Lane v. City of Atlanta

Annotate this Case

483 S.E.2d 575 (1997)

267 Ga. 843

LANE v. CITY OF ATLANTA et al.

No. S97A0390.

Supreme Court of Georgia.

April 14, 1997.

Robert J. Proctor, Proctor, Felton, Atkinson & Chambers, Atlanta, for Lane.

Emmet J. Bondurant, Paul H. Schwartz, Bondurant, Mixson & Elmore, Atlanta, Amy Mil Totenberg, Joseph D. Young, Jacqueline Groover, Joe M. Harris, Susan B. Forsling, Holland & Knight, Atlanta, for City of Atlanta.

FLETCHER, Presiding Justice.

The issue in this appeal is whether the Atlanta Independent School System may levy school taxes in excess of 20 mills.[1] Taxpayer William E. Lane filed a declaratory judgment action against the city, city school board, and county tax commissioner challenging a revenue sharing agreement between the city and school board and the levy of property taxes for schools in excess of 20 mills. In the first appeal before us, we held illegal the 1985 agreement under which the city gave 30% of the local option sales tax collections to the school system.[2] On remand, the trial court rejected Lane's contention on the second issue and ruled that the Atlanta public schools were exempt from the 20-mill limitation under a grandfather clause in the Constitution of the State of Georgia of 1983. Because the Atlanta school system had authority to levy more than 20 mills in school taxes on the effective date of the 1983 Constitution, we affirm.[3]

*576 The 1983 Constitution addresses local taxation for education in Article VIII, Section VI, Paragraph I. Subparagraph (a) provides that the board of education of each school system shall certify and its fiscal authority shall levy a school tax not greater than 20 mills for the support and maintenance of public schools. Subparagraph (c) provides that the 20-mill limitation in subparagraph (a) "shall not apply to those school systems which are authorized on June 30, 1983, to levy a school tax in excess thereof." At issue here is the meaning of the word "authorized."

In construing statutes, courts must look diligently for the legislative intent and give ordinary signification to all words.[4] Webster's Third New International Dictionary defines "authorized" to mean "to endow with authority or effective legal power, warrant, or right."[5] Thus, the plain language of the constitution states that the 20-mill limitation does not apply to school systems that possessed the legal power to levy a school tax of more than 20 mills on the effective date of the 1983 Constitution.

This interpretation comports with the provision's legislative history. Prior to submitting the proposed constitution to the General Assembly, the Legislative Overview Committee discussed the paragraph's purpose. The drafters intended to provide a uniform millage limitation for all school systems, but included a grandfather clause for county, independent, and area school systems that levied a tax greater than the uniform rate. "In other words, [paragraph I is] attempting to establish a general rule, but then there's an exception that states that those systems that have a different millage limitation ... would retain those provisions."[6]

On June 30, 1983, the Atlanta school system had both constitutional and statutory authority to levy a school tax that was greater than 20 mills. Created in 1870, the Atlanta school system is an "independent school system."[7] We have previously concluded that independent school systems were expressly excluded from the limitations on millage rates in the 1877 and 1945 Constitutions.[8] Specifically, the 1945 Constitution stated that "[p]ublic school systems established prior to the adoption of the Constitution of 1877 shall not be affected by this Constitution."[9] The 1976 Constitution, which was in effect on June 30, 1983, carried forward this exemption.[10] In addition, the 1973 Atlanta City Charter gave the Atlanta Board of Education the power to set the millage rate without any limitation.[11] "There shall be assessed, levied, and collected an annual ad valorem tax for the support of public schools and for educational purposes, at the millage rate determined by the Atlanta Board of Education."[12]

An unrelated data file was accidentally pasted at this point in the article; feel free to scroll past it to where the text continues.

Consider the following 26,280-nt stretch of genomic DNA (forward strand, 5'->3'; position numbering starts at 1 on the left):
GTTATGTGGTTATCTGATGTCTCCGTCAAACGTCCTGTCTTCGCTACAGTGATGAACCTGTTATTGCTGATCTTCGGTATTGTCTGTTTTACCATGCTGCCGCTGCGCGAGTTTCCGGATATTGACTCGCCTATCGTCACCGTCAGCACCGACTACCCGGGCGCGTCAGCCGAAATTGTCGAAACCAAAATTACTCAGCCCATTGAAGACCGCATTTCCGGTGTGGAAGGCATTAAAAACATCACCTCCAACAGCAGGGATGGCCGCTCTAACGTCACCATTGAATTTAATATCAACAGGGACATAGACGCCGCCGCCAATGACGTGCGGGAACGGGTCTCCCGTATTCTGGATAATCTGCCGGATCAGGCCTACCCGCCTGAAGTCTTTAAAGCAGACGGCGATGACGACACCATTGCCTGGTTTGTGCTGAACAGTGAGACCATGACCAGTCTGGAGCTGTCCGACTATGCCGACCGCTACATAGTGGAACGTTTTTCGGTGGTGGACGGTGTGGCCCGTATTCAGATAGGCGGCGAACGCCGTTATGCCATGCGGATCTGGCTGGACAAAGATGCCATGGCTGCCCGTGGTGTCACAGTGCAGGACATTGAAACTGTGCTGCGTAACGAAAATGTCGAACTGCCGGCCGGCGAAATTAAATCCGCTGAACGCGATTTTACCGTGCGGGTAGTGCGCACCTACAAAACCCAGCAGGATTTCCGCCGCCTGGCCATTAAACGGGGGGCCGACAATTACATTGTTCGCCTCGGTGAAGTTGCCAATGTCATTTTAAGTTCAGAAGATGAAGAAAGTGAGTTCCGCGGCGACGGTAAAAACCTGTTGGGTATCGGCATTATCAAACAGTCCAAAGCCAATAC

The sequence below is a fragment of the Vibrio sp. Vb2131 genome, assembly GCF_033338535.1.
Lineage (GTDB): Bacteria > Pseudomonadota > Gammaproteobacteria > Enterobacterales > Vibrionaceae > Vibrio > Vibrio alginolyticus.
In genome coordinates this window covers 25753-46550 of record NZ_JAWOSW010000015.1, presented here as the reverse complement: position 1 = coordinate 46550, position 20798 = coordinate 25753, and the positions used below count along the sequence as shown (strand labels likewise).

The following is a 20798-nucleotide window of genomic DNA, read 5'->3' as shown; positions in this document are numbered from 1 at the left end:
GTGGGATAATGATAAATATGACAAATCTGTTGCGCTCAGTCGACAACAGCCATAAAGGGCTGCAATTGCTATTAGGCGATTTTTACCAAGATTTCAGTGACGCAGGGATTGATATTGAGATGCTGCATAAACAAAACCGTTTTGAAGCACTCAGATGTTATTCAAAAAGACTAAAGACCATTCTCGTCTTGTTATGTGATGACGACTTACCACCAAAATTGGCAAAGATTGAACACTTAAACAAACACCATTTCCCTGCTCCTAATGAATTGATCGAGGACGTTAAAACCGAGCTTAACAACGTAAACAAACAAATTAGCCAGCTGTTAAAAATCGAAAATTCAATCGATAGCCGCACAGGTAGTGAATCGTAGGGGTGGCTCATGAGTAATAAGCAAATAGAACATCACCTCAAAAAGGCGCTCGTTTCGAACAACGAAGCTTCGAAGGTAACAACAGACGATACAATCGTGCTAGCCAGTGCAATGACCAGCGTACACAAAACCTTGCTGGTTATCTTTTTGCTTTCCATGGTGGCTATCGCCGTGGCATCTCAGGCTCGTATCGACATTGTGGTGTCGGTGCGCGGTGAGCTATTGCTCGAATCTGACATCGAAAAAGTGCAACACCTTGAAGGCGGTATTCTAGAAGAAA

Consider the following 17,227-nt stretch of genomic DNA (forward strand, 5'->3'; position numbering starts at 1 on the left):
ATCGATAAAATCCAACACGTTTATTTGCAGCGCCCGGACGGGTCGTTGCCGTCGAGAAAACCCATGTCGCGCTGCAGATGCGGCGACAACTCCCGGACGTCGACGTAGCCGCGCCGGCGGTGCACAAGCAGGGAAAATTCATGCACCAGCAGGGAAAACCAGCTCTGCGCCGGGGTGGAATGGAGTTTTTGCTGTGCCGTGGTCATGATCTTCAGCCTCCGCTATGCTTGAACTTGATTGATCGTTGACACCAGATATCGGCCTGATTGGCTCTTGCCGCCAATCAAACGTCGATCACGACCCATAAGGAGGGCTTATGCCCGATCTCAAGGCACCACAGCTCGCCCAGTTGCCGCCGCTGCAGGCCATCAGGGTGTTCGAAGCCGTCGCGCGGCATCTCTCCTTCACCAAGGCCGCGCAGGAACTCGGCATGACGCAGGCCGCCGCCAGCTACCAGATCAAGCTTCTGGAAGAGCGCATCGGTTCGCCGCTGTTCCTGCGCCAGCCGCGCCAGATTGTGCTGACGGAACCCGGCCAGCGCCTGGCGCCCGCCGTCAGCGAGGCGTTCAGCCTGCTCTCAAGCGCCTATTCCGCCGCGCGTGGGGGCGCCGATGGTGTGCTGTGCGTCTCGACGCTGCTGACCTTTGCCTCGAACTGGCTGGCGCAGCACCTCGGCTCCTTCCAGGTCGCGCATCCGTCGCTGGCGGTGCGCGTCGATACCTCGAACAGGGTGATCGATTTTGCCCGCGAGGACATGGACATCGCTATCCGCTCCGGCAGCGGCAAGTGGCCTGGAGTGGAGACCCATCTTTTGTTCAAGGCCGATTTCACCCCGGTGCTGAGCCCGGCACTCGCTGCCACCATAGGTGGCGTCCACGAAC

Thus, on the relevant date, the Atlanta school system was "authorized" to levy a school tax in excess of 20 mills. As a result, the trial court correctly concluded that the 20-mill limitation does not apply to the Atlanta Independent School System.

Judgment affirmed.

All the Justices concur.

NOTES

[1] The City of Atlanta is the fiscal authority that actually levies and collects the ad valorem taxes on behalf of the Atlanta school system.

[2] Atlanta Independent School System v. Lane, 266 Ga. 657, 469 S.E.2d 22 (1996).

[3] The 1983 Constitution became effective on July 1, 1983.

[4] OCGA § 1-3-1.

[5] See also Black's Law Dictionary 122 (5th ed.1979) (defining "authorize" as "[t]o empower; to give a right or authority to act").

[6] State of Georgia, Select Comm. on Constitutional Revision, Transcripts of Meeting, 1977-1981, Legis. Overview Comm., Vol. I, June 18, 1981, at 77.

[7] See Board of Public Educ. & Orphanage for Bibb County v. Zimmerman, 231 Ga. 562, 564, 203 S.E.2d 178 (1974).

[8] Id. at 565, 203 S.E.2d 178; Ingram v. Payton, 222 Ga. 503, 509, 511, 150 S.E.2d 825 (1966).

[9] Constitution of the State of Georgia of 1945 Art. VIII, Sec. X, Par. I (§ 2-7301); see also Constitution of the State of Georgia of 1877 Art. VIII, Sec. V, Par. I (§ 2-7001) ("Existing school systems shall not be affected by this constitution.").

[10] Constitution of the State of Georgia of 1976 Art. VIII, Sec. V, Para. VII (§ 2-5307).

[11] 1973 Ga. Laws, vol. 2, 2188, 2232.

[12] Id.; see also id. at 2167, 2178 (similar language in act reorganizing the Board of Education).